Media Format Reference

This article lists all file, streaming, and playlist formats JW Player 8+ officially supports. For JW7, see the JW7 Media Format Reference.

Table Of Contents


JW Player 8 officially supports the following media formats:

  • 2 video file types: MP4 and WebM.
  • 3 audio file types: AAC, MP3 and Vorbis.
  • 2 streaming protocols: HLS and DASH.
  • RSS feeds, using enclosures or the Media or JWPlayer extension.
  • JSON feeds, formatted the same way as our embedded playlists.
Please note that RTMP and YouTube are not supported in JW8.

Under certain circumstances, JW Player may play additional formats (like Ogg videos or ShoutCast streams), but only the above are cross-browser tested and officially supported. JW Player does not decode audio or video itself, but instead relies upon two underlying browser technologies: the HTML5 <video> element and the Adobe Flash plugin. Details are listed below.

The JW Player tries to recognize a file format by its extension (e.g. .mp4 for MP4 videos). If the extension of your files is not recognized, the player will display an error. However, if you know your file is in a supported format, you can use the type configuration option to force the player to recognize the file as being of that format. See the Configuration Options Reference for more info.

Supported Video Files

  • MP4 videos using the H.264 video codec and the AAC audio codec. MP4 is of high quality and can be played in all browsers and devices. It is today's video format of choice. The newest codec, H.265, can be uploaded to JW Platform, but it will be converted to H.264, until further browser support for this codec is available.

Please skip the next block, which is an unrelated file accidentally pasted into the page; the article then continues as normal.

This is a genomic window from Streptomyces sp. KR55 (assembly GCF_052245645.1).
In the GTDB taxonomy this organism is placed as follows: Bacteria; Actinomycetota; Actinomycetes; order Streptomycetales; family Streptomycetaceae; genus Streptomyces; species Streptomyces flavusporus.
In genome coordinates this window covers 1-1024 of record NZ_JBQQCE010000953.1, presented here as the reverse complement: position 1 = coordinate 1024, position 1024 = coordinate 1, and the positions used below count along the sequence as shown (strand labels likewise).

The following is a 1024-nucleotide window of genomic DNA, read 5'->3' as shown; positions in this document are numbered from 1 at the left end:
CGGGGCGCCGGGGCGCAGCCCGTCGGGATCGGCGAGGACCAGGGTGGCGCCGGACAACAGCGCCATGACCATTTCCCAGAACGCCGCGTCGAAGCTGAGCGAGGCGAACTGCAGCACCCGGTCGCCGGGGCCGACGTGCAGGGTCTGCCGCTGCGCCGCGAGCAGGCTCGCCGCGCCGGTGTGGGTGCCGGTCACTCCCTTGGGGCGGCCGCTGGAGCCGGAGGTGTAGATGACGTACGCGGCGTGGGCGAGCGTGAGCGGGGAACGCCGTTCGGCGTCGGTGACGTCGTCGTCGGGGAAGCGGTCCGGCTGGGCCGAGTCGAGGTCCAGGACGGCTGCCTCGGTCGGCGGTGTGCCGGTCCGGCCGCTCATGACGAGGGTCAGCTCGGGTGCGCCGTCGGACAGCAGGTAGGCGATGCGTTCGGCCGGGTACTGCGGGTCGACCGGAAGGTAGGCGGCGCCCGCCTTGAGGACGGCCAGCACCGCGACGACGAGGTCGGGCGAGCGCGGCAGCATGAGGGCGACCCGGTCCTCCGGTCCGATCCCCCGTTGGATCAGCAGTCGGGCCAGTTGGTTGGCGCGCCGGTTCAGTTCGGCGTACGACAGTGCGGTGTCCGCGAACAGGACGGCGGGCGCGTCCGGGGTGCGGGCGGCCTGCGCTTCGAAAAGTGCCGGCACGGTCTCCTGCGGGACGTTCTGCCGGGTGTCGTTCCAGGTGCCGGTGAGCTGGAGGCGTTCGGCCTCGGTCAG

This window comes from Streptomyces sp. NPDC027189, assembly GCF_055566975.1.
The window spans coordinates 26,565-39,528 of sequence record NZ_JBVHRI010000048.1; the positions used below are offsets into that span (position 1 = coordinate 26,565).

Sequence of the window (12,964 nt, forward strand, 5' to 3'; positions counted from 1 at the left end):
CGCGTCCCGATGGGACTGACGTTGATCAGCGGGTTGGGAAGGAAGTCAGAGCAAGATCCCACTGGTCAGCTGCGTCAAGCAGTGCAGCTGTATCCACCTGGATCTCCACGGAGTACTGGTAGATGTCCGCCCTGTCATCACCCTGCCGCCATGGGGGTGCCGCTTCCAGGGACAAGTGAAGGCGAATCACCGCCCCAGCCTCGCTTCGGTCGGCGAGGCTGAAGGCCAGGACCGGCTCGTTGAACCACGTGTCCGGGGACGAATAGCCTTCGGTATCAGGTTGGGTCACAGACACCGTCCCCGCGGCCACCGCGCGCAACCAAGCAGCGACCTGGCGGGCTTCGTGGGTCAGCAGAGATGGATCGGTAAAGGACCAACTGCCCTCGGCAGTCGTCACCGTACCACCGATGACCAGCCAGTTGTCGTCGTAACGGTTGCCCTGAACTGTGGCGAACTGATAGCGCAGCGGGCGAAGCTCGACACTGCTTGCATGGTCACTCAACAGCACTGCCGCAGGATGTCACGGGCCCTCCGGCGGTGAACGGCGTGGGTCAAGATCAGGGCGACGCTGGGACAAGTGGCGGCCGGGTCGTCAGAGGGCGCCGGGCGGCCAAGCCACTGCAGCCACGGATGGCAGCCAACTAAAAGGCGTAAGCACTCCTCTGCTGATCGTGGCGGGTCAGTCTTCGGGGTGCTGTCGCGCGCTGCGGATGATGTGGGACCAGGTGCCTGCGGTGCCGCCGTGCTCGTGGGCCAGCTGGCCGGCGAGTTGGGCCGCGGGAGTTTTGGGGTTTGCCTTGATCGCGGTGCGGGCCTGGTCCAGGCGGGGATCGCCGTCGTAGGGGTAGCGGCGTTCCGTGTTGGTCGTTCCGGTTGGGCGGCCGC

• WebM videos using the VP8 video codec and the Vorbis audio codec. WebM is royalty free and of comparable quality to MP4. It has limited browser and device support.
  mp4 webm
Extension(s) mp41 webm
Mimetype video/mp4 video/webm
Internet Explorer 11+ html5, flash 2 -
Chrome html5 html5
Firefox html53 html5
Safari html5 -
iOS html5 -
Android html5 html5 4

1 Additional extension support depends on individual browser
2 Flash playback will be used in Internet Explorer 11 with Windows 7
3 MP4 playback in HTML5 is not supported in Windows XP
4 WebM support as of Android 4.0 (Ice Cream Sandwich)

For information regarding video file embeds, see our dedicated video embedding page.

4K Video

JW Player is fully capable of handling 4K video in HTML5 mode. However, please be aware that the ability to play content is highly dependent on hardware and connection speed. We suggest minimum specs similar to the following:

  • 2013 or later multicore Intel or AMD processor
  • A video card capable of outputting 4K signal. Check your manufacturer’s website to confirm that your video card can output 4K. We suggest cards similar to the following:
    • Nvidia GeForce 650 Ti
    • AMD Radeon 7XXX
    • Intel 4000+ Series Graphics
  • An internet connection capable of consistent 25Mb download

4K video can be very taxing on a system and its internet connection. Quality of playback may therefore vary from system to system.

60FPS Content